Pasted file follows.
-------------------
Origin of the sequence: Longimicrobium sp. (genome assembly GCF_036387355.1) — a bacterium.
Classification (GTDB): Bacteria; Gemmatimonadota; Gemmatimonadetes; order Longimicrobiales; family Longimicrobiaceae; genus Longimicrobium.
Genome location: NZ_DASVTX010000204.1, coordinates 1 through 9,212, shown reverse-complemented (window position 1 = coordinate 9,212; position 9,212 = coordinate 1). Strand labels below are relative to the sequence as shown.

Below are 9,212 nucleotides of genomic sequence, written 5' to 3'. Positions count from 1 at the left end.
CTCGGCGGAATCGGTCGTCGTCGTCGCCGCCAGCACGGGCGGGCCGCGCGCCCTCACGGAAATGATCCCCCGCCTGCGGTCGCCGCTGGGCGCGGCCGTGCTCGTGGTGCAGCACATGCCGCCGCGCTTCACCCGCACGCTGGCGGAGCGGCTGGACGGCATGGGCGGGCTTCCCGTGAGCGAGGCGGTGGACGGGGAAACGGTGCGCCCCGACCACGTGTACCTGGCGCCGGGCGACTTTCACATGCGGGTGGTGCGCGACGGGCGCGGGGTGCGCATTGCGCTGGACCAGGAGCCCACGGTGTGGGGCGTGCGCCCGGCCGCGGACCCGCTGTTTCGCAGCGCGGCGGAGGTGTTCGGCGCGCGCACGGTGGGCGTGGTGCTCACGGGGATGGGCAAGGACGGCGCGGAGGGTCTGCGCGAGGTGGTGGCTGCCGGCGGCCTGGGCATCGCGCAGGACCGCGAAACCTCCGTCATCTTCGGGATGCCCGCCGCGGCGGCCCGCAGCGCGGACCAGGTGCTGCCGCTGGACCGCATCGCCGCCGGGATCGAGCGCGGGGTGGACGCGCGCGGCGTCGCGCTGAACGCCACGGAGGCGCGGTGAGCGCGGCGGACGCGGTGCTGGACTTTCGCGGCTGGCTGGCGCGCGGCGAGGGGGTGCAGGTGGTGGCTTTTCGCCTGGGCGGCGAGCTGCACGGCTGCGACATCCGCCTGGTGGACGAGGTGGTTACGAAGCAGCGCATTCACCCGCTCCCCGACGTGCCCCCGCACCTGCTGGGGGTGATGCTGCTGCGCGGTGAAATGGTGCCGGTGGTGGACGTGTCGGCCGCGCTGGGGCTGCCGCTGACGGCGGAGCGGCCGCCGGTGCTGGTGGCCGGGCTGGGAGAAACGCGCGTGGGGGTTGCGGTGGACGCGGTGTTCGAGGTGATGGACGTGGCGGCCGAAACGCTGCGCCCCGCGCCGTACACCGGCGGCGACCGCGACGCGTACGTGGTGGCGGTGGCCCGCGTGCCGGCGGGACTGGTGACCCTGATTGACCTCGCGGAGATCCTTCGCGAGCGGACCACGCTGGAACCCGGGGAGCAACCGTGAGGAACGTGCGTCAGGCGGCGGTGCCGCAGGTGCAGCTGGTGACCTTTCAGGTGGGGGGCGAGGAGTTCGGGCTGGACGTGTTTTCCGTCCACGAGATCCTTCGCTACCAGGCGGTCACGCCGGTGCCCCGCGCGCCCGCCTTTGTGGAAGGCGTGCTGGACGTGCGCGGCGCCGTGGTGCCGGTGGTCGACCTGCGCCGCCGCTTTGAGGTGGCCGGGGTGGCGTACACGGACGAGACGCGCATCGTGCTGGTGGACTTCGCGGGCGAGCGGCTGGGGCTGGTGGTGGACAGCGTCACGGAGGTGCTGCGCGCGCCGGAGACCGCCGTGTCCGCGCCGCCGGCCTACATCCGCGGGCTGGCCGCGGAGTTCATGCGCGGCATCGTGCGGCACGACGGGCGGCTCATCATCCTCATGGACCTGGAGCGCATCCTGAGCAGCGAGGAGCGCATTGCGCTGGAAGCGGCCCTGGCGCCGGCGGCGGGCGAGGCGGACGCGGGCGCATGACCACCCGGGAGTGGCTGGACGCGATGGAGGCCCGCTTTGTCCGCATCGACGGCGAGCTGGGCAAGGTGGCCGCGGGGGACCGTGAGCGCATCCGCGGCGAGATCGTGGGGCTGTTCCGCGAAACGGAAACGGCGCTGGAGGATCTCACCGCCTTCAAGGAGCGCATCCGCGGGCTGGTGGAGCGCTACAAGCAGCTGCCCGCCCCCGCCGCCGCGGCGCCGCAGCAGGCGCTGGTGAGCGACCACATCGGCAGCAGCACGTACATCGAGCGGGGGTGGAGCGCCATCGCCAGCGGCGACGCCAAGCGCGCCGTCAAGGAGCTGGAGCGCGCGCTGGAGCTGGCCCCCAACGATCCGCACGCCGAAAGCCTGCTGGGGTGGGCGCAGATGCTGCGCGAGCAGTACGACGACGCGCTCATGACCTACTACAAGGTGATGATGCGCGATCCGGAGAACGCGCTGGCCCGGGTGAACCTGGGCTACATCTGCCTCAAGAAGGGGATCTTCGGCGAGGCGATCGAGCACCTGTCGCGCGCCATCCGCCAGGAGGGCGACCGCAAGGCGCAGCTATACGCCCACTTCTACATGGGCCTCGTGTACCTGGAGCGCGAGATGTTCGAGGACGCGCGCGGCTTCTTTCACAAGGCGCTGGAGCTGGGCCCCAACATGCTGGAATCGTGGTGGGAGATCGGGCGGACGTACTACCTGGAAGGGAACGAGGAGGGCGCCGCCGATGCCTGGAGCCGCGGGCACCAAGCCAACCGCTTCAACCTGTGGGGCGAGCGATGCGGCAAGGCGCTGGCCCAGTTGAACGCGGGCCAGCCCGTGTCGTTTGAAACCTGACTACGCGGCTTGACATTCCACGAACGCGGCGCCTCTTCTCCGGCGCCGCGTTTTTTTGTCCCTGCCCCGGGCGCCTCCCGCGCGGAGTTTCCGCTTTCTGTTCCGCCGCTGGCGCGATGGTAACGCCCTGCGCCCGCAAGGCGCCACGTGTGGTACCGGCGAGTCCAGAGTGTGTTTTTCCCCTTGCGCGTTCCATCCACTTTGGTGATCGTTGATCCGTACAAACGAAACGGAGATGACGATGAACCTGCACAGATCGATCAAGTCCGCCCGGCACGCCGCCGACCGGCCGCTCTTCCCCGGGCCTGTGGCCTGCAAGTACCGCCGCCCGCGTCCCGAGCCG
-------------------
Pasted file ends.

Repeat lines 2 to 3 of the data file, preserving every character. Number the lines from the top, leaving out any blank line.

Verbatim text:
Classification (GTDB): Bacteria; Gemmatimonadota; Gemmatimonadetes; order Longimicrobiales; family Longimicrobiaceae; genus Longimicrobium.
Genome location: NZ_DASVTX010000204.1, coordinates 1 through 9,212, shown reverse-complemented (window position 1 = coordinate 9,212; position 9,212 = coordinate 1). Strand labels below are relative to the sequence as shown.